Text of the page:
We made an interesting little stop outside the town of Hafford, where the “Crooked Bush” is located. It’s a small grove of aspen trees that have “genetically mutated” to be all crooked and bent.
That night we slept in Prince Albert – home of John Diefenbaker. Even here in Saskatchewan, gas is not much more than in Alberta.
Monday we braved the horrific number of mosquitoes in Prince Albert National Park and did two hikes. We wore long sleeves and pants and made use of our mosquito head nets. Thank goodness! Fran brought along a pair of gloves, knowing she’d be using her camera and gave one to Doug to wear so we each kept one hand in our pockets! It was incredible how many there were. Even Alaska in July 2012 was not that bad. We hiked through a bog area and along Mud Creek; only wildlife we saw was a tiny frog! We saw signs of beavers but they apparently were not up yet.
As we drove south we stopped in Saskatoon for a short stop enroute to “Canada’s answer to the Dead Sea” – Little Manitou Lake – supposedly 3x saltier than the ocean (Dead Sea is 8x). We parked near the beach and enjoyed floating in the water before moving on for the night in Moose Jaw.
Our next stop was Grasslands National Park in southern Saskatchewan right along the US border.
The drive there was quite colourful with fields of green:
- the young wheat plants;
- yellow: the canola plants and
- purple: the flax plants.
The latter two were more numerous than the first to our surprise. It seems canola is a better cash crop than wheat now unlike last time we drove through SK. The land varies from rolling hills to flat prairie depending where you are. As most of the land is farmland, towns are small, the population is sparse and traffic is pretty much nonexistent – just the way we like it.
This national park has a west block and an east block and they are not connected. You enter the west block on the west side and can only drive about a third of the way east and then you exit and drive all the way around to the east side of the east block to see a tiny portion of that block – about 180 km between the visitor centres! We did do both though and did two hikes in the west block. The views across the prairies were quite beautiful and never ending. The east block has some badlands which while not as awesome as Drumheller or Badlands NP, were better than Horsethief Canyon. We parked at a view point and spent the night there.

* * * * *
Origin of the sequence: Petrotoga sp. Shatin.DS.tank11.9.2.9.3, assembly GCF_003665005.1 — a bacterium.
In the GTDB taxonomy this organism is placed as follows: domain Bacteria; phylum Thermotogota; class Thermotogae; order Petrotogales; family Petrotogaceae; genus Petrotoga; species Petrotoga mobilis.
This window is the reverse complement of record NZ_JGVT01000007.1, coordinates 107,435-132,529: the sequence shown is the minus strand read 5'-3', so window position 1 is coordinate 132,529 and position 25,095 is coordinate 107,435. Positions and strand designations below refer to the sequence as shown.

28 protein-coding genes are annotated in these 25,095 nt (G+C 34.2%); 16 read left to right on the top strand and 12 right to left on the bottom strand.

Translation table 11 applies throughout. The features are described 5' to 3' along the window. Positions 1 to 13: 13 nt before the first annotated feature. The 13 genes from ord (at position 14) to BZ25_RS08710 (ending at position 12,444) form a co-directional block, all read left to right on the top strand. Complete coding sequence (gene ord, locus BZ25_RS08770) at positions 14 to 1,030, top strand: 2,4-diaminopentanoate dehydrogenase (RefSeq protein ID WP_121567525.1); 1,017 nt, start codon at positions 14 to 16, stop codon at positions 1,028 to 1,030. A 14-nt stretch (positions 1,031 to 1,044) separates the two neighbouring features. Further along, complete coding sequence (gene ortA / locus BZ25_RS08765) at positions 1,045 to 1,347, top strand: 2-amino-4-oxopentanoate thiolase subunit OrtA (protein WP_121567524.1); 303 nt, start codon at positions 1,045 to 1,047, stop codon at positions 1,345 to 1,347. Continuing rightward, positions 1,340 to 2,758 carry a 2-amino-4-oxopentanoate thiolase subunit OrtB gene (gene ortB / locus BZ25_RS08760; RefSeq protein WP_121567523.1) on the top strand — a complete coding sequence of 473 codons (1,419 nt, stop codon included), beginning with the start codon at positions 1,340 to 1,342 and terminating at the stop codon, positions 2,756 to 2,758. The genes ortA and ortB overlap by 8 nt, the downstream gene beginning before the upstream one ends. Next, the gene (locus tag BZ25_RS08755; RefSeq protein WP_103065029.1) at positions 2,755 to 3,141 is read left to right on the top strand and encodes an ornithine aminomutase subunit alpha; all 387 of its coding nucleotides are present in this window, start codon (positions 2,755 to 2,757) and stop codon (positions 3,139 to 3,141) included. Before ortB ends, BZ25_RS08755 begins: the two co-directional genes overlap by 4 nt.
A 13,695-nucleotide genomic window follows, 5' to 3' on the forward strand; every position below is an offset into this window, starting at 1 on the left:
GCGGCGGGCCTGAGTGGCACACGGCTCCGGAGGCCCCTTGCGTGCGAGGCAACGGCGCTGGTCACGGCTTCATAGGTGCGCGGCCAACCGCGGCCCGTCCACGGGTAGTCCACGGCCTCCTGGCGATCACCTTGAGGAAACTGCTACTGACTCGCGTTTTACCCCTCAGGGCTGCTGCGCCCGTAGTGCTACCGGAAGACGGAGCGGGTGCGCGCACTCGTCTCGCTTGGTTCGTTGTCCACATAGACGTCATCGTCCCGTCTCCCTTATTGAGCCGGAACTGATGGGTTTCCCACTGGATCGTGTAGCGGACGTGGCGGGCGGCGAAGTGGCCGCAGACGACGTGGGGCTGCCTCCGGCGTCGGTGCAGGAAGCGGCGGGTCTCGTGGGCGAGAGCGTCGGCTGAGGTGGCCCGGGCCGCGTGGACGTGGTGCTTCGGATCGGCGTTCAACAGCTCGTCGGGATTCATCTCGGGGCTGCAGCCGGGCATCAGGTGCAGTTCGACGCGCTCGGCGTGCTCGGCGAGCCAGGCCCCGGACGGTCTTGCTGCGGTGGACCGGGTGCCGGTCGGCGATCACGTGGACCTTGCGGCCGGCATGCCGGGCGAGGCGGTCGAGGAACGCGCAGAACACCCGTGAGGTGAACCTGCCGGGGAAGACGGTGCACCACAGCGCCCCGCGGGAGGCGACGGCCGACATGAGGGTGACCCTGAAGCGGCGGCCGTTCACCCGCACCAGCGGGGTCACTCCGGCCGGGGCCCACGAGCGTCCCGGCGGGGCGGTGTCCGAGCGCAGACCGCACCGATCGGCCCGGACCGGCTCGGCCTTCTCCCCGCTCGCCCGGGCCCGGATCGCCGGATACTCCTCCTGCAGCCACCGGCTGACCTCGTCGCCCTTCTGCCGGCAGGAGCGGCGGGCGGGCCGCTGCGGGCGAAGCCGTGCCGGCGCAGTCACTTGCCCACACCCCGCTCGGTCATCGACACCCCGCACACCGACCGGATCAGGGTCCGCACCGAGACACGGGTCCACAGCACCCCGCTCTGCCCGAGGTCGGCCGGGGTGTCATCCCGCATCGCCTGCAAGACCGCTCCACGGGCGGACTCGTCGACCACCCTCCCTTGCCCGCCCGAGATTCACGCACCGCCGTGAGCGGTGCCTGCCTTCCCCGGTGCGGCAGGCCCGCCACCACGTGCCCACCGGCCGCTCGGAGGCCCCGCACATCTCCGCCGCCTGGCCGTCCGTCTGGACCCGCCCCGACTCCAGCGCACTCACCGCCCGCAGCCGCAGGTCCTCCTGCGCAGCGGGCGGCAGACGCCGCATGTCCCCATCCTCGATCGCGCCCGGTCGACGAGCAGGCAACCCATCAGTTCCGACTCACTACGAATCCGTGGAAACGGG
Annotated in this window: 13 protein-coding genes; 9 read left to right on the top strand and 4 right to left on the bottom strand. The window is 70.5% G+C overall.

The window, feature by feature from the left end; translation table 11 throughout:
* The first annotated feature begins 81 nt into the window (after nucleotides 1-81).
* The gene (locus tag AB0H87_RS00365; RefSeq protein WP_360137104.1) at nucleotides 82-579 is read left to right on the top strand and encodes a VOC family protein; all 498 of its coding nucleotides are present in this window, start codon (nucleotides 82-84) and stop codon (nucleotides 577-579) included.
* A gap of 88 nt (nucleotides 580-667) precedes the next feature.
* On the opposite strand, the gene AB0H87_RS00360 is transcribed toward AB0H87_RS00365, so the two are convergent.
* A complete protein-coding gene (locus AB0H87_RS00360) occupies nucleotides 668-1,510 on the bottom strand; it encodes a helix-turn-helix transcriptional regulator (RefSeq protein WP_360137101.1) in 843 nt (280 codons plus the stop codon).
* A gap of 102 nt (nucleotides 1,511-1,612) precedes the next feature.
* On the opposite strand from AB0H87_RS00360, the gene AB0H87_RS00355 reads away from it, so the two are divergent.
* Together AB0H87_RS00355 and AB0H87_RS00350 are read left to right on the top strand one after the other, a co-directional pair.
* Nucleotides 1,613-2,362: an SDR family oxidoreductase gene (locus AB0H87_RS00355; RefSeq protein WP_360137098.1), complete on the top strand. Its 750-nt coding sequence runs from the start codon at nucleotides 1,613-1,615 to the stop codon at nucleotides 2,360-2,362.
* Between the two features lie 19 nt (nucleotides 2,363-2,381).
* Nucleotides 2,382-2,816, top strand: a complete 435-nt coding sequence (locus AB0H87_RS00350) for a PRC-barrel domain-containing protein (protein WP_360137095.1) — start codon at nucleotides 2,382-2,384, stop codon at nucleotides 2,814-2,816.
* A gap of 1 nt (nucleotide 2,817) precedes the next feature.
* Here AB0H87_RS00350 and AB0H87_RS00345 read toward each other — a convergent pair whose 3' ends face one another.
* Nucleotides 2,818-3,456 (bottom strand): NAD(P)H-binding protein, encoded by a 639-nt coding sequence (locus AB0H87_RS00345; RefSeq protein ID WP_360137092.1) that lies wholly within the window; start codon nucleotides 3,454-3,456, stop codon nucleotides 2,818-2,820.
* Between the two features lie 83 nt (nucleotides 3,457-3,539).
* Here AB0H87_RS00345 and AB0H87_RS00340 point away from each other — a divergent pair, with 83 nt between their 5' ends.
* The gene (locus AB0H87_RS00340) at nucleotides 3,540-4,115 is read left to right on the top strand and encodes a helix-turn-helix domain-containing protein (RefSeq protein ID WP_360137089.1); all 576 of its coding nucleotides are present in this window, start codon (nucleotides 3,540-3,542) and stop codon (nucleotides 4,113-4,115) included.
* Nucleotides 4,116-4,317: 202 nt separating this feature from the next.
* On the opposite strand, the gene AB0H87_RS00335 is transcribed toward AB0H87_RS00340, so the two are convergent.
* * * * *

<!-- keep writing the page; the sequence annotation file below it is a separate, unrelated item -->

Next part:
Wednesday we had a fun stop in Rouleau, Saskatchewan – the place where they filmed the CTV sit com “Corner Gas”. We had read that most signs of the series were no longer there but we wanted to stop by anyway. To our surprise, they had just finished the filming of “Corner Gas – the Movie” so the signs were all back up! It was cool to see the gas station and diner where most of the show is filmed; neither are operational though. We saw the cop car, Brent’s car, Hank’s truck and the Dog River silo as well as the infamous Corner Gas sign.
As our next stop was in Manitoba we drove north east through Regina and said farewell to Saskatchewan that day.